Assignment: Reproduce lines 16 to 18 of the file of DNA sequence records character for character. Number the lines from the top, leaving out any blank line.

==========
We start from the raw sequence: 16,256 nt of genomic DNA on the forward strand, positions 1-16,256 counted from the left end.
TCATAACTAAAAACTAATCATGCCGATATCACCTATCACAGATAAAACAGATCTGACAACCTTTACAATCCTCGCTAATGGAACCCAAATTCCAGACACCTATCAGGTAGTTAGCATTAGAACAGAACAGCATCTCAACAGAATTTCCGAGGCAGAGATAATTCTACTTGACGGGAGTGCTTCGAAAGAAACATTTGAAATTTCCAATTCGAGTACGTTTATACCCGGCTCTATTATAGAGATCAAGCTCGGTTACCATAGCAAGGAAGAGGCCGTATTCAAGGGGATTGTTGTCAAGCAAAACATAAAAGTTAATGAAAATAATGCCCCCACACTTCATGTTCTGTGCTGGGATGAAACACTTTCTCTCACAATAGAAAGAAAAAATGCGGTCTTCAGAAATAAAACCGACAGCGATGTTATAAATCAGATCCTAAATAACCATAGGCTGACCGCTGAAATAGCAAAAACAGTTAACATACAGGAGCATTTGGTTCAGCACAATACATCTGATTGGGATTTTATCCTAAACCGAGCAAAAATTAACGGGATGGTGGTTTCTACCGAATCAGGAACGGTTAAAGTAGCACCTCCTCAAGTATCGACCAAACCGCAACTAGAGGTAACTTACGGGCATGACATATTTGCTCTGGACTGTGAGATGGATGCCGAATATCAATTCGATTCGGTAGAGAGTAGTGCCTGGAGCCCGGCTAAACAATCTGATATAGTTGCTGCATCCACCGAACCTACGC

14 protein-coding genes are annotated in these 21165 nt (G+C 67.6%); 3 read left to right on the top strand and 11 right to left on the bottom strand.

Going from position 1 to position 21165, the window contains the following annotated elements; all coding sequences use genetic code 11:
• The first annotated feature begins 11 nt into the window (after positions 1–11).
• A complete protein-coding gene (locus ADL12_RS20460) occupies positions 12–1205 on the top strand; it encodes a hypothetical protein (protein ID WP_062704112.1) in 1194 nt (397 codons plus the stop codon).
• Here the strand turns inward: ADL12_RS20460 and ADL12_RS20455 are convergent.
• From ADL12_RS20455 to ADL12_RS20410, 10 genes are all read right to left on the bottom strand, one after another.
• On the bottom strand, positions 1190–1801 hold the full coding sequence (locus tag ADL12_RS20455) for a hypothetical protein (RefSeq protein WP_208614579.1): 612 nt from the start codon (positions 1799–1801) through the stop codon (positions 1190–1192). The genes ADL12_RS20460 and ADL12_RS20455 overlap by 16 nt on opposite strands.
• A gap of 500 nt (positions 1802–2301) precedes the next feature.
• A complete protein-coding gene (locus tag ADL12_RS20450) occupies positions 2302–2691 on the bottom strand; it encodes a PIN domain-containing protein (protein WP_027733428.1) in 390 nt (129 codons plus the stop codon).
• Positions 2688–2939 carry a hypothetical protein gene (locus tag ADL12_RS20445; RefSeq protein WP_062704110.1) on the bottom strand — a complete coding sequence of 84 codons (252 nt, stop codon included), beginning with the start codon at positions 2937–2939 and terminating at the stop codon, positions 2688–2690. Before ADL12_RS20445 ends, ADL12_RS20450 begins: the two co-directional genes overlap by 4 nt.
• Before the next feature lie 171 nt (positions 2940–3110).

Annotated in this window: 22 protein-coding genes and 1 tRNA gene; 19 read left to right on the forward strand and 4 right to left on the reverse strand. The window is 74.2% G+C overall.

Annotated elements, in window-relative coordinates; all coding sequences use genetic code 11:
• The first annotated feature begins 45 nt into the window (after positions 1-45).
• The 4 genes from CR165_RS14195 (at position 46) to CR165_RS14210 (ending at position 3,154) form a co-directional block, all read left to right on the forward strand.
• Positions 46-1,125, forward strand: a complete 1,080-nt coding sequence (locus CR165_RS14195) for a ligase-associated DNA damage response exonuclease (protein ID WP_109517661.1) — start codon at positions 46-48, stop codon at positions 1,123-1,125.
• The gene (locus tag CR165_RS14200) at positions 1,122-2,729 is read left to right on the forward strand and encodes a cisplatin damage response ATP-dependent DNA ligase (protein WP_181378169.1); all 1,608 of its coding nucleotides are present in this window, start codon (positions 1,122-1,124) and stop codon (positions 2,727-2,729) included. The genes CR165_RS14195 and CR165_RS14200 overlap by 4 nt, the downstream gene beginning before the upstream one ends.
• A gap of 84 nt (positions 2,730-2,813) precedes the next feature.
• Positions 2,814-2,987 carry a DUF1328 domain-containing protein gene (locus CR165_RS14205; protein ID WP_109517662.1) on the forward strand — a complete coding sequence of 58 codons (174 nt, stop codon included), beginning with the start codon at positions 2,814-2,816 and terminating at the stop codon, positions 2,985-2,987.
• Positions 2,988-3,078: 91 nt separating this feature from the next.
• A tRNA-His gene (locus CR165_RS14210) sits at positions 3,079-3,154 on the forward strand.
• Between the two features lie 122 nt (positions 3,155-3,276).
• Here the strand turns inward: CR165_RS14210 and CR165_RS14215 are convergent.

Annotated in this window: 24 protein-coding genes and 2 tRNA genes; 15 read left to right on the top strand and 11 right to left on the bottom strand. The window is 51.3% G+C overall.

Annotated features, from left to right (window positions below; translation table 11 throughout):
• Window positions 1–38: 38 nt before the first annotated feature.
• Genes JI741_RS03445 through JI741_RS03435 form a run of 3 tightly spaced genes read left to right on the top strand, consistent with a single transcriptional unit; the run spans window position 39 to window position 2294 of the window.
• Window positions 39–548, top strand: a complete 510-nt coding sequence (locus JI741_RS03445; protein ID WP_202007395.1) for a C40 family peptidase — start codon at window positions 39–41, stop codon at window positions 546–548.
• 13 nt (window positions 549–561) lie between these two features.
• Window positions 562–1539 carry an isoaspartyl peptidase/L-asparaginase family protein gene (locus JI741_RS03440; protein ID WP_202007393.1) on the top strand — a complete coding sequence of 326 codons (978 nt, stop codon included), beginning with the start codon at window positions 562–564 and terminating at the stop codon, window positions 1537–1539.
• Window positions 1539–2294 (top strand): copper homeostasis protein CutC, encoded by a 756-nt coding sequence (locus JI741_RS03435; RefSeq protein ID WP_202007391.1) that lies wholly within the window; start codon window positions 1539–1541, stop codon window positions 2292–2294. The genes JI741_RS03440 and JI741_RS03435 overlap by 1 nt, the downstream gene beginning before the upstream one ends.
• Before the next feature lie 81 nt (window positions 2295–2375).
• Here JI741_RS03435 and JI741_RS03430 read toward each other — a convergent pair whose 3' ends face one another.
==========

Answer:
• The first annotated feature begins 45 nt into the window (after positions 1-45).
• The 4 genes from CR165_RS14195 (at position 46) to CR165_RS14210 (ending at position 3,154) form a co-directional block, all read left to right on the forward strand.
• Positions 46-1,125, forward strand: a complete 1,080-nt coding sequence (locus CR165_RS14195) for a ligase-associated DNA damage response exonuclease (protein ID WP_109517661.1) — start codon at positions 46-48, stop codon at positions 1,123-1,125.